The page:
Yes, there is a shortfall in retirement savings, but a recent Blackrock investor poll suggests many aren't aware of it. More than seven in ten investors expect to be able to travel as they wish and are sure they will feel financially secure in retirement. More than eight in ten feel they will have the leisure time to pursue their hobbies and interests. Yet people nearing retirement have saved an average of $136,000, yielding an annual income of $9,000. Social Security will add some to that, but not much. "This is not necessarily a retirement income gap; it’s an expectations gap," says Ben Carlson, on his Wealth of Common Sense blog. And there is no magic bullet; either ramp up savings dramatically later in life, work longer or lower expectations for your final years. "Not everyone is going to be able to live on the beach or travel at will," he writes. The danger is that desperate near-retirees will see the shortfall when it's too late, throw a hail mary pass and invest in all the wrong, risky securities late in life, which may make things worse.
A Democratic senator from Montana is being accused of flipping his stance on a fiduciary rule for brokers after taking $2.3 million in campaign donations from the financial services industry. In an opinion piece for the Montana Independent, Dan Brooks notes Sen. Jon Tester, a member of the Senate Banking Committee, voted for Dodd-Frank when it passed in 2010, and supported that act's call for the Securities and Exchange Commission to provide a uniform fiduciary standard that applies to both brokers and RIAs. But earlier this year Tester came out saying there are “real problems” with the Department of Labor’s proposal for brokers to retirement accounts, and in an August letter sent to Secretary Perez warned that it may act at "cross purposes" to its intent. Brooks doesn't buy it. “By staunchly opposing the fiduciary rule, Tester appears to have served his own financial interests at the expense of those of his clients, the voters of Montana,” he wrote, calculating that the financial services industry has given Tester about $3.50 for every Montana voter in 2015 alone.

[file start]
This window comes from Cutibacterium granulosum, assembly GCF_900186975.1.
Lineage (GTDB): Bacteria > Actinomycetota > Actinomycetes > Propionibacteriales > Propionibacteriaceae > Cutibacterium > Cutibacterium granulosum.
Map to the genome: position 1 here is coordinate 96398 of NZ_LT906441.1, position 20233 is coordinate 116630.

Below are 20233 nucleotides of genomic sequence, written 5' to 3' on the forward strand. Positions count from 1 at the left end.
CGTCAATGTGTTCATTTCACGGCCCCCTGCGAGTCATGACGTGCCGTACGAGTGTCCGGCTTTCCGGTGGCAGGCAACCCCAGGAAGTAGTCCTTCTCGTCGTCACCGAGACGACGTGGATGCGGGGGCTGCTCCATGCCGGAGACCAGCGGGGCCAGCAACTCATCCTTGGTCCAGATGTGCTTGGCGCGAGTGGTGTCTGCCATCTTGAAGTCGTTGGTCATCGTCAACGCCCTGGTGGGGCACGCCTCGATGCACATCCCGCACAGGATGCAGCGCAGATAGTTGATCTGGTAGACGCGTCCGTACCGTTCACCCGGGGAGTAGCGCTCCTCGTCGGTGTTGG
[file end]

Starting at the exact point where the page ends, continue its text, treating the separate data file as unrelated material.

HD Vest, an independent broker dealer $36 billion in assets under management, announced that it would arm its 4,600 advisors with the second generation of Wealthcare Capital Management’s Financeware. Wealthcare released Financeware 2.0 in November, touting significant upgrades to the goals-based investing and financial planning software, such as support for mobile devices, a new user interface and a new interactive planning tool called the "Dreamboard." HD Vest will get a customized version of Financeware 2.0 to fit the company’s proprietary workflows. Scott Rawlins, HD Vest’s managing director of sales, said the new software fulfills client demand for “highly personalized life planning, tax management and integrated investment portfolios tailored to their individual goals and profiles.”
Millennials who attend four-year colleges and come from a higher socio-economic background tend to rely on their parents more for financial help than those who did not attend college or are poorer, a new study states. The study, published in the journal Social Currents, found that 41.4 percent of those between 25 and 32 were "stuck in a state of partial independence" as adult children who no longer live with their parents but still receive financial support from them. Those who did attend college - no matter their socioeconomic background - did eventually become financially independent by their early 30s, the study states. Those that received financial support from their parents throughout college were also more likely to move back in with their parents after graduating.